making a reduction: another learning experience

And by “learning experience” I mean “somewhat unpleasant experience.” Maybe one of the reasons I’ve gotten lazy in the kitchen is because the more you experiment and try new things, the more likely you are to fail. Sure, you’re also more likely to do something great – even sometimes when you think you’ve messed up you might end up discovering something awesome. But…the failures terrify me. I have been known to cry. As you might imagine, it’s a little unnerving for me to write all about it for a blog, even if there are only a handful of you reading it! But I guess that’s kind of my job now, so.

Yesterday for the 4th of July (happy belated, by the way) my family had steak & salmon on the grill at my grandmother’s house. (Henceforth I will refer to my grandmother as Tete, which you should pronounce tay-tay – Arabic slang for grandma.) I decided to bring a bag of raw materials to Tete’s house and cook something for myself. This always makes her very nervous because she’s afraid I’ll be in the way with all (two of) my pots and pans and cutting board, and she worries I’ll never be able to cook my veggies as quickly as my dad can grill a thick slab of meat. So I end up being rushed to cook way before we plan to eat, and everything gets overdone and I end up eating a cold dinner. But I’m only cooking for myself, so it’s not too heartbreaking. And anyway, that is not the worst that happened, that’s just my long excuse for not having a picture of the final plating.

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This was my best discovery yesterday: Tipsy Russian Mustard by Sable & Rosenfeld. It says Sweet & Hot, but it was really just sweet. And you can kind of tell from the second picture, it has the consistency of a caramel sauce. Very good stuff!

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I randomly grabbed this wheat gluten when I stopped at the Asian market Tuesday, so I decided to try to make it chorizo-like and serve it with cabbage and zucchini. I thought I could tweak the pepperoni beet marinade I made the other day by doubling most of the ingredients from that recipe, except the soy sauce which I left at 2 Tbsp, adding 2 heaping tsp of the mustard along with some hot sauce and red pepper flakes, and using balsamic vinegar instead of regular vinegar. Oh, I also added some chili powder and little extra pepper. Next time I would omit the sage, but it was pretty good stuff.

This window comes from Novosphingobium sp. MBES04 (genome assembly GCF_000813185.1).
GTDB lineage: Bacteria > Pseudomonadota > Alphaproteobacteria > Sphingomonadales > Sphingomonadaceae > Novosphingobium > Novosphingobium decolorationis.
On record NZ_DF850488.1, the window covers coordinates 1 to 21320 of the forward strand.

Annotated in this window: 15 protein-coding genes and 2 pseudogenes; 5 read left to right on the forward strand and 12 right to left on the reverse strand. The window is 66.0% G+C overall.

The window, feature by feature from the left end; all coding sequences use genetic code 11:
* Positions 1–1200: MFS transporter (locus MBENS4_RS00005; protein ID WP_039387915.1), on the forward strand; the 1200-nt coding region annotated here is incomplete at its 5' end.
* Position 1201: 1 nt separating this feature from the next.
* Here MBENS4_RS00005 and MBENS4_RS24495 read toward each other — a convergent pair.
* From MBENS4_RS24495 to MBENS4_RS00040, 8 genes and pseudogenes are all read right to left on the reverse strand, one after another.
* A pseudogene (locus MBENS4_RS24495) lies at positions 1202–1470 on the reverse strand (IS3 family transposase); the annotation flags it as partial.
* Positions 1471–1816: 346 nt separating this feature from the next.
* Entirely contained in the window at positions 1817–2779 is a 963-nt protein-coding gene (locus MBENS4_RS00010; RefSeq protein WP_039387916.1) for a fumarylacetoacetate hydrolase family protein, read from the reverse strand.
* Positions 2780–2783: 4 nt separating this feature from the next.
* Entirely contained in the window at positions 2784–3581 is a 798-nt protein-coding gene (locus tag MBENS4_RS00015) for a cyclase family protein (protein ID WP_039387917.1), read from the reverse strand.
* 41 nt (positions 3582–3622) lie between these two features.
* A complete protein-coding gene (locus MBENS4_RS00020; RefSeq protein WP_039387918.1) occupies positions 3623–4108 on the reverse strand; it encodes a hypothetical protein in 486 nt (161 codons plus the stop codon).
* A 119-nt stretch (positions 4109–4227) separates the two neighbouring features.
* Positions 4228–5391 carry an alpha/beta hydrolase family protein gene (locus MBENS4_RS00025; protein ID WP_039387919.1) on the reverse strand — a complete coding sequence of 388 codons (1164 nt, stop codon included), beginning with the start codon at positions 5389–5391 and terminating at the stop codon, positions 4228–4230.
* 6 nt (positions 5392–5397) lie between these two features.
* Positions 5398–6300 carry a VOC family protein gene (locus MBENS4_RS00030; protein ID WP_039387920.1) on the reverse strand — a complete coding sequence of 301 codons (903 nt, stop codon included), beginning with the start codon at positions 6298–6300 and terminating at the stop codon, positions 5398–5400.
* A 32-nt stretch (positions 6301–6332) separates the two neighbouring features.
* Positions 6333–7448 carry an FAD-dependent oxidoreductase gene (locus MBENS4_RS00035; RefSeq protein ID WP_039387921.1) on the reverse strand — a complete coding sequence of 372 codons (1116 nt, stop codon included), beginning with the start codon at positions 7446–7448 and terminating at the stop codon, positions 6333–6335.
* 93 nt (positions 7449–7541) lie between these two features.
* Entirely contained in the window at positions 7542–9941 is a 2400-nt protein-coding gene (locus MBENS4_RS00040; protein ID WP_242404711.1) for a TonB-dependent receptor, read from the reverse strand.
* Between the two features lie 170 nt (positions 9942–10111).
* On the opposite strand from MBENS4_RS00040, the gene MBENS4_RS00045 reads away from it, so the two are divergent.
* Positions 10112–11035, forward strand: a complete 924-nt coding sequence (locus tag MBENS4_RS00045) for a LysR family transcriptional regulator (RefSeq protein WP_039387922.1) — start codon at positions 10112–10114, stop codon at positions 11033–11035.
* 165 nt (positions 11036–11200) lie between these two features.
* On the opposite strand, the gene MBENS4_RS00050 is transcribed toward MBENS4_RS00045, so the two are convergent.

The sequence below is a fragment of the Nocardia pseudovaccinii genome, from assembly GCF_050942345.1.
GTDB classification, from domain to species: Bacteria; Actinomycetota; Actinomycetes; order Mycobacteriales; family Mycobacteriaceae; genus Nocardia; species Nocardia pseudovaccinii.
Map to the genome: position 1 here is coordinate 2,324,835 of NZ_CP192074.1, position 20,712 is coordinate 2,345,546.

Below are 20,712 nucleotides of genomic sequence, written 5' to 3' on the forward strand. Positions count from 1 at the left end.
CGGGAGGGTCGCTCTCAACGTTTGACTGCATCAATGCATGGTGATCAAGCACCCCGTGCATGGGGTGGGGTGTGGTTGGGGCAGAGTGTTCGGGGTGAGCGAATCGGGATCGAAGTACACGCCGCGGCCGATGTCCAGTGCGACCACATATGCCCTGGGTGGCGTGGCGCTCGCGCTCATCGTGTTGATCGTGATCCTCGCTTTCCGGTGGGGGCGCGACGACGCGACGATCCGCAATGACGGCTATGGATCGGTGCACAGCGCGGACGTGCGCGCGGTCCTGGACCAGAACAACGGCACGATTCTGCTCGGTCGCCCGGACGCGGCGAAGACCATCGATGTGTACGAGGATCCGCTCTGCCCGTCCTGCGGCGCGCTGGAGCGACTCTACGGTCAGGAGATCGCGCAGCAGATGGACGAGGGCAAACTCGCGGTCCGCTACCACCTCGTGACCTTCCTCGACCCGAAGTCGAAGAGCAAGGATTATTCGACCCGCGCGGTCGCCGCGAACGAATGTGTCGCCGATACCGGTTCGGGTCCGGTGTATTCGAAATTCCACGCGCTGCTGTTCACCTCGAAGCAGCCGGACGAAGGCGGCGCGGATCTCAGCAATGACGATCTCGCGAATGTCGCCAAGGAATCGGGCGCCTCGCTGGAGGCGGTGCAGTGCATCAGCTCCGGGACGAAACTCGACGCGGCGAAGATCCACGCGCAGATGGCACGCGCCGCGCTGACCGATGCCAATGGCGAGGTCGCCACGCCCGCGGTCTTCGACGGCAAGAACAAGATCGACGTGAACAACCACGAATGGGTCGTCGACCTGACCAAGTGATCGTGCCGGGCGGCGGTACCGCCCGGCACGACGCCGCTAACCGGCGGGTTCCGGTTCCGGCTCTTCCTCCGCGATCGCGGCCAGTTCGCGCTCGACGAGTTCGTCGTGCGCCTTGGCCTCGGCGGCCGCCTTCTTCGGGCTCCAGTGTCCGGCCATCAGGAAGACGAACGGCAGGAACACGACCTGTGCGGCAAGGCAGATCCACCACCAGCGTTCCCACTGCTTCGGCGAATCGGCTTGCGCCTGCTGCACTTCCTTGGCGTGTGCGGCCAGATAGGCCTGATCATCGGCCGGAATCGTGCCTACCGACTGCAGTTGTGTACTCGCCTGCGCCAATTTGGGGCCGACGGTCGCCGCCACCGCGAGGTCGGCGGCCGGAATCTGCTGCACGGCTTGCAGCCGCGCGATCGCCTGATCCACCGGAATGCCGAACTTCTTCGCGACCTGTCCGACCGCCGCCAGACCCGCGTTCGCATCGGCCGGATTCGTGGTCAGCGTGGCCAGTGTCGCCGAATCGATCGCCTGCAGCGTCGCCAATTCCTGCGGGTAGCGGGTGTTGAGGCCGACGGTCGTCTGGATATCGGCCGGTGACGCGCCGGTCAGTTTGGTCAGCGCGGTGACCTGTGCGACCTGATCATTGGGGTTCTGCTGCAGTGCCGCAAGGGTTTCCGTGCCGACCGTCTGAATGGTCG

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I let the wheat gluten marinate for about five hours in the fridge, then I had the bright idea to save the marinade and reduce it into a sauce, and cook the wheat gluten in it. Lemme tell you what was wrong with that idea.

First of all, I think it would be a much better idea to make your wheat meats from scratch and use something like the above marinade recipe in place of water. Then it already has the flavor right in it. The “skin” on the premade stuff is not porous at all. Neither is the inside, actually, so cutting it doesn’t help much. Maybe if I would’ve left it to marinade for a day or two it would’ve helped, but after five hours the flavor was just barely clinging to the outside (I tasted a piece before cooking).

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Second, obviously a reduction is just a very concentrated version of the marinade. All the flavors are intensified, including the hot sauce, red pepper flakes and mustard and vinegar. So my reduction was really spicy and somewhat bitter. I tried adding a little sugar as advised in some article I read online, but it didn’t do the trick.
Third, if I would’ve just pan fried the wheat gluten, it would’ve had a nice crust on the outside that tasted like the marinade. By cooking it in the reduction, the marinade flavor was gone, there was no crust, and the sauce was an ugly brown, where the marinade crust would’ve been a pretty reddish-brown. Now onto another bright spot.

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The zucchini and cabbage tasted great. I started by sautéing onions and mushrooms in Smart Balance margarine with salt, pepper and garlic. Added the zucchini.

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Then I added some red cabbage, more salt, pepper & garlic (all you really need for cabbage!) with a little gin and a spoonful of the Russian Mustard. It was very pretty *cough* at first *cough*
My aunt roasted sweet potatoes in vegetable oil with salt, cinnamon and cumin (not sure if there was anything else) and white potatoes with olive oil, salt, garlic, oregano and parsley. Both kinds of potatoes tasted good with my meal, and the sweet potatoes especially killed some of the bitterness of the sauce. Corn would’ve also been nice. Late last night I ate the leftovers cold, with my cashew spread, and it tasted even better.

Lessons learned:

-Don’t be lazy. Make your own wheat gluten products for best flavor.
-Concentrated flavor does not always equal better flavor.
-If you’re going to use a sauce, pan fry your mock meats in a separate pan and get a nice crust. Add the sauce on your plate, maybe on the side as a dip.

P.S. I love my Tete

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